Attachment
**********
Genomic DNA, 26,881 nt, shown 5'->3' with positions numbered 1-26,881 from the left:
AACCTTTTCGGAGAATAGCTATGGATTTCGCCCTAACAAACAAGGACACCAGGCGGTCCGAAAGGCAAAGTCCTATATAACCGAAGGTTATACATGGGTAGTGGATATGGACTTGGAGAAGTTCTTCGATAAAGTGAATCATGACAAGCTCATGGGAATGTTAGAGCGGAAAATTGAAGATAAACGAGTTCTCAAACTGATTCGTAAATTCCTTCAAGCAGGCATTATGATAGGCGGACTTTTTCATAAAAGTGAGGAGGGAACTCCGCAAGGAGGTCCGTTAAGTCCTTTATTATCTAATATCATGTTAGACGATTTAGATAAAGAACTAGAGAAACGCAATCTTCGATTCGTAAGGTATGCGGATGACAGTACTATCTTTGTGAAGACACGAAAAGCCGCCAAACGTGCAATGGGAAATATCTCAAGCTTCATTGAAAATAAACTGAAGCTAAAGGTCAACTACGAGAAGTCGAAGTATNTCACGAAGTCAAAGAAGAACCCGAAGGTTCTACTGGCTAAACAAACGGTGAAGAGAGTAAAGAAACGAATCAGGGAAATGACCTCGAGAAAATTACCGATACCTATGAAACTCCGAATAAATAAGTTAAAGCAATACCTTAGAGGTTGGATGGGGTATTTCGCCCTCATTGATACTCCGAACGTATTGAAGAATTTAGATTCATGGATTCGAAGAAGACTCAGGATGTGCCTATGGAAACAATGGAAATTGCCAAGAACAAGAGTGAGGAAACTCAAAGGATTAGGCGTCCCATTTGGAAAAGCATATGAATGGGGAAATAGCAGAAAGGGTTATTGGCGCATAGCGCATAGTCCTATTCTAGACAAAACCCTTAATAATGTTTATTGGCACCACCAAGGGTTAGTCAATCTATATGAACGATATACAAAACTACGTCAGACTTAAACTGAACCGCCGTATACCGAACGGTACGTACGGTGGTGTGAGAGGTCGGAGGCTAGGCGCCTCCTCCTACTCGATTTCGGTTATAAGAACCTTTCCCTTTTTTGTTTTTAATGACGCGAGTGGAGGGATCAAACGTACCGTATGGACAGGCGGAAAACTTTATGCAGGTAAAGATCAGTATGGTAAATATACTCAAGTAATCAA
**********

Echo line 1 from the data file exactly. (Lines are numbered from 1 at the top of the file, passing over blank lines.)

Genomic DNA, 26,881 nt, shown 5'->3' with positions numbered 1-26,881 from the left: